|Photo: Joe Westbury, Christian Index|
It is magnificent. I hope the Christian Index doesn't mind my using their photo.
Let me share a personal story on building buildings - a micropastor building story.
In a recent church building program some mistakes were made. No one foresaw some things and we ended up with a few minor details that we wished we had done differently. I recall listening to someone repeatedly complaining about these, ad nauseum, to which I finally said, "Look. It cannot be undone. I'm not going to spend the next decade griping about it. I suggest you find a way to do this as well and we will both be happier."
We have this GBC building. Not a whole lot can be done about it. Maybe it can be sold, though I question the resolve of Georgia Baptists to go through with such a plan. Perhaps some of the 40 acres can be cut off and sold to pay down the debt. Maybe some of the building can be leased (with all the job cuts, surely we are significantly underutilizing the thing).
I'm not going to spend a lot of time griping about it. I cannot be undone.
But, wait a minute. I don't recall a lot of rancor back when it was being built. I don't recall any 'storm the Baptist Bastille' movements to downsize and scale back the building program.
Most all of us were on board. Maybe spending got out of hand with it. If so, odd that no one has said so in all these years since. I don't know.
I do know that a lot of real estate deals in 2006 got out of hand. I've worked in and been around the real estate business all my life (I had a real estate license as a teenager) and have a decent understanding of it.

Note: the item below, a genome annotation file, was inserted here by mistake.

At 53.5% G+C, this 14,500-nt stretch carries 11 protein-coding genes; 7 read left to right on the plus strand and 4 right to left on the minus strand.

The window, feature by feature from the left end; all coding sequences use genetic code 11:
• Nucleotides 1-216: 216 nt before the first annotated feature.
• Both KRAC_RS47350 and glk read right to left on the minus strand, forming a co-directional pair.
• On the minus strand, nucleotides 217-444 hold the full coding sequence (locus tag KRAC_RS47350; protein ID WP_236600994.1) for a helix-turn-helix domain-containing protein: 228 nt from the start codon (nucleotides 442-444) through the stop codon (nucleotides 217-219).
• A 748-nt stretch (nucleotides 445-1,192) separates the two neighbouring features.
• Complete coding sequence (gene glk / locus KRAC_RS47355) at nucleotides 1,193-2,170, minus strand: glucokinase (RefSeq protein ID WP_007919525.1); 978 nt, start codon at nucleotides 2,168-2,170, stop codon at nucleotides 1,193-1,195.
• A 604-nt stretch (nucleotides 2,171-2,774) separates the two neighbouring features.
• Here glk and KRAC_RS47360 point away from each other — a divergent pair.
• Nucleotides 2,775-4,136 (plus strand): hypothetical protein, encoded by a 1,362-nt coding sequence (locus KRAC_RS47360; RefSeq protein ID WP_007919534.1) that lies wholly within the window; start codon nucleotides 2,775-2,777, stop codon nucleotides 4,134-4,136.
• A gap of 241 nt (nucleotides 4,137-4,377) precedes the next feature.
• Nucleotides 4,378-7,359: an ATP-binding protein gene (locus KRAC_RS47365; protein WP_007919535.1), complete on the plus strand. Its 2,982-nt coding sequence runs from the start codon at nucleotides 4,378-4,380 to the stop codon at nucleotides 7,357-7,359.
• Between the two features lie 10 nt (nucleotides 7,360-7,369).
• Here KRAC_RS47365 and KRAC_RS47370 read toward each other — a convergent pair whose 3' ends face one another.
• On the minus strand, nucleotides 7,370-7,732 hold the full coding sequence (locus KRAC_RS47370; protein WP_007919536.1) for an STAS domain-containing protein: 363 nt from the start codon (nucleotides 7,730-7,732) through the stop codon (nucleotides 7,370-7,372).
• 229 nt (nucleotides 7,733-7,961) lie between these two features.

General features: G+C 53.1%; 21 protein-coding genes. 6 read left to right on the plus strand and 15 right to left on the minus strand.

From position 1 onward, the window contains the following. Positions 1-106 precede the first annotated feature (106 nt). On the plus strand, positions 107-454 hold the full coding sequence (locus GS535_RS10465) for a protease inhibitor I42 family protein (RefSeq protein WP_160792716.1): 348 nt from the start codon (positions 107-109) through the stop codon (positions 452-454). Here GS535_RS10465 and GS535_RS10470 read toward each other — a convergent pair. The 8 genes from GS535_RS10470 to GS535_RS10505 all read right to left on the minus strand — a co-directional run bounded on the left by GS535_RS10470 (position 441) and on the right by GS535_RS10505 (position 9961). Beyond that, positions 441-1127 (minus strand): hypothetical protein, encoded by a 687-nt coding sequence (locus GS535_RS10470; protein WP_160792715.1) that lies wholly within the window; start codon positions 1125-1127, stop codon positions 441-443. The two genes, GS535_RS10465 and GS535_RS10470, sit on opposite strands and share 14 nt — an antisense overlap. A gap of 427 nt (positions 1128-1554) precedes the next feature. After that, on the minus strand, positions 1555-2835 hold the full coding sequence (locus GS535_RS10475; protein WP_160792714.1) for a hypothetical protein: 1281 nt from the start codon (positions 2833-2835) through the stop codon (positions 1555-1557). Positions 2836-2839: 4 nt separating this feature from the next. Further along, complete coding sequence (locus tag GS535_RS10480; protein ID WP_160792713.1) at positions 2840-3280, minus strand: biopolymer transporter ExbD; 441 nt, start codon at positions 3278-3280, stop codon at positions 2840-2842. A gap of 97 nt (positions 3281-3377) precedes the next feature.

Lots of people built or bought houses in 2006 that are worth about half what they were back then. There was this meltdown, remember? Attitudes were different prior to it. Grand visions and appreciating values were the rule.
Hindsight is a wonderful thing. No doubt things would be done differently today.
I see no profit in bearing ill will towards Dr. White and other GBC leaders who led the effort to build this building and spending the next score of years complaining about it. It's done. He and the Executive Committee have my prayers as they seek solutions.
This has to be a humbling time with staff, budgets, and ministries being cut. And now the showpiece building on the table. It is also, seems to me, a good time to look hard at all we do. Maybe we should make some major changes, changes other than just slicing jobs and budgets.
While there will be a time when the economy improves and the Cooperative Program picks up, I sense that normalcy for Georgia Baptists has changed permanently. That is good and I trust that we have people in place who will respond to the present challenges.
A good place to start would be complete openness and transparency. I think Georgia Baptists are owed that.
As an addendum, while I allow anonymous comments, there are people who ought to speak to this issue and identify themselves when they do.